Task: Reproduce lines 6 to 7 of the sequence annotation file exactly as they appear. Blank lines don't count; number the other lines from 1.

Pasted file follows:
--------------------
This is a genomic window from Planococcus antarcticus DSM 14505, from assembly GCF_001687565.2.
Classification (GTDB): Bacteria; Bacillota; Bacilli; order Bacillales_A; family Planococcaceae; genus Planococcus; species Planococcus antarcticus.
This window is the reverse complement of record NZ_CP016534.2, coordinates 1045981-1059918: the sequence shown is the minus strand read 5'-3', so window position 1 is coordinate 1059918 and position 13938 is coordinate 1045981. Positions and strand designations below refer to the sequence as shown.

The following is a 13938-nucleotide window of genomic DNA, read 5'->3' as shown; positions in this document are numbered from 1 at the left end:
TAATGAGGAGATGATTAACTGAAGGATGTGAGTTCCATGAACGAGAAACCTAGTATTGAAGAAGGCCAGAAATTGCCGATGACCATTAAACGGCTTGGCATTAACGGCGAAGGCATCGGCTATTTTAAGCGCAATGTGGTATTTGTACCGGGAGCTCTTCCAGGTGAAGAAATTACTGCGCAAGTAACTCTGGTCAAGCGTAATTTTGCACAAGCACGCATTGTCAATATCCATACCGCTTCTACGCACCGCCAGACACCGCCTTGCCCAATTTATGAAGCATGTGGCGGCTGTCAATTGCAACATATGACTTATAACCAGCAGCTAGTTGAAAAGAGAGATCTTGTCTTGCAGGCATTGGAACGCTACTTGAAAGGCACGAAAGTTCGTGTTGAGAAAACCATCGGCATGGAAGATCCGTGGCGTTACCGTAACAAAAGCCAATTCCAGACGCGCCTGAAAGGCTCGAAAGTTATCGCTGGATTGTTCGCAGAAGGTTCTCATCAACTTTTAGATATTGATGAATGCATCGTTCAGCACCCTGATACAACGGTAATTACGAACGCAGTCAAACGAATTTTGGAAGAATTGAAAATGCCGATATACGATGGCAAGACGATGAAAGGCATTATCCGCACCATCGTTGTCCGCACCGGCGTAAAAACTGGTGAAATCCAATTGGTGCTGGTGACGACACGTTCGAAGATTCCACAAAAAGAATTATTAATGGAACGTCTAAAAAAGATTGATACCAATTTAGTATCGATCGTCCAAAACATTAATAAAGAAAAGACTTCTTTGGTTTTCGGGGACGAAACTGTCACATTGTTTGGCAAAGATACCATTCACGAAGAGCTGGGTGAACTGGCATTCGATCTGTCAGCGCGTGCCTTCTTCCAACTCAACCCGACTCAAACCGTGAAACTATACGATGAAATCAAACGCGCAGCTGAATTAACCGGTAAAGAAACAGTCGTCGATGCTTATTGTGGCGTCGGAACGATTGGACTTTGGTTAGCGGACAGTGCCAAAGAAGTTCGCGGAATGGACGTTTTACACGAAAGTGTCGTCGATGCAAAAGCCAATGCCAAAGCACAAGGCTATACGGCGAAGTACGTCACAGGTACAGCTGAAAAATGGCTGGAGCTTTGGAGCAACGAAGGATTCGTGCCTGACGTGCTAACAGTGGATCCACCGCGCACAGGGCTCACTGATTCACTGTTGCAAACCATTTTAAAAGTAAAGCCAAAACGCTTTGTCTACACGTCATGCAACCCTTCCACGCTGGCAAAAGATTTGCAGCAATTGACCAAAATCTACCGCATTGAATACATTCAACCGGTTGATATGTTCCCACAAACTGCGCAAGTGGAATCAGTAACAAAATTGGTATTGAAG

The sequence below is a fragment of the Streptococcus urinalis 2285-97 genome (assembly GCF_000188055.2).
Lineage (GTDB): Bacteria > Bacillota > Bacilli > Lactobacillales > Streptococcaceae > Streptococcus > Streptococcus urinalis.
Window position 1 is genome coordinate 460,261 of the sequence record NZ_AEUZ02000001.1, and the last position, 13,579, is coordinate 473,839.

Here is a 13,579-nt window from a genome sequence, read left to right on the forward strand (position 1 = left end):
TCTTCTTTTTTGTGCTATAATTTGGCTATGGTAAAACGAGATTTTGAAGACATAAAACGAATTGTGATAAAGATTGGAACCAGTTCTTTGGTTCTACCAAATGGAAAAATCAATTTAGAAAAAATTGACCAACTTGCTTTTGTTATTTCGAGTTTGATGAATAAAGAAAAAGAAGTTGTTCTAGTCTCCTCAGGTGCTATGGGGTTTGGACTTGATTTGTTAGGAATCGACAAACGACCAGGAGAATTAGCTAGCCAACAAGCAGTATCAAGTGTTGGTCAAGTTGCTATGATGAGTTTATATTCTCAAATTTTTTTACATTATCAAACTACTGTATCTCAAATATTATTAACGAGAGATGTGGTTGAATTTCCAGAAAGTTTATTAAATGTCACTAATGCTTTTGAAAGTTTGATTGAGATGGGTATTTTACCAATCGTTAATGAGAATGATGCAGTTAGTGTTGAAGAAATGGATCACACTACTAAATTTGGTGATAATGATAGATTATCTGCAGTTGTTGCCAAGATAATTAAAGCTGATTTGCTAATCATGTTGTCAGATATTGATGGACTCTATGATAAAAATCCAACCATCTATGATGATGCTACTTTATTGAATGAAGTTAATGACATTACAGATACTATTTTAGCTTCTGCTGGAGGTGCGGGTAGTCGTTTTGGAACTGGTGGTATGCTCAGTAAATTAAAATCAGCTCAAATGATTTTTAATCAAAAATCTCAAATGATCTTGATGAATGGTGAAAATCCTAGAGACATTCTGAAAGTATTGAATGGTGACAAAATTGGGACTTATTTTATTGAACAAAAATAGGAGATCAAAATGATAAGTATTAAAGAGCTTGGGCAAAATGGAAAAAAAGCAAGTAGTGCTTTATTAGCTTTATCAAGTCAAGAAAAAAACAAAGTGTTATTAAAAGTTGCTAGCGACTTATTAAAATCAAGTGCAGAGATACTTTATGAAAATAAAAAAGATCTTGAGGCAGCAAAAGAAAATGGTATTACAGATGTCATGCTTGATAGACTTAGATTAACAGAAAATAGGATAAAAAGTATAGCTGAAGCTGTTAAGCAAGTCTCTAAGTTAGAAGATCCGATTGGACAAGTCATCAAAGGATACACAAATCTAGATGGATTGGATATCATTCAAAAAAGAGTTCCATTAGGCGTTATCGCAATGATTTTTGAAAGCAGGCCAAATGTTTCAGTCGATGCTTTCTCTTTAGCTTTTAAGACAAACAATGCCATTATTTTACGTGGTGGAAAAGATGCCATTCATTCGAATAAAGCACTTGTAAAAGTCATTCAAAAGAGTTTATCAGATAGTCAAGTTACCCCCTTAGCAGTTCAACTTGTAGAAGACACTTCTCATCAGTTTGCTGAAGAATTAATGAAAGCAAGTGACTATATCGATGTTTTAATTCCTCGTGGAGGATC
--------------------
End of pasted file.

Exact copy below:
The sequence below is a fragment of the Streptococcus urinalis 2285-97 genome (assembly GCF_000188055.2).
Lineage (GTDB): Bacteria > Bacillota > Bacilli > Lactobacillales > Streptococcaceae > Streptococcus > Streptococcus urinalis.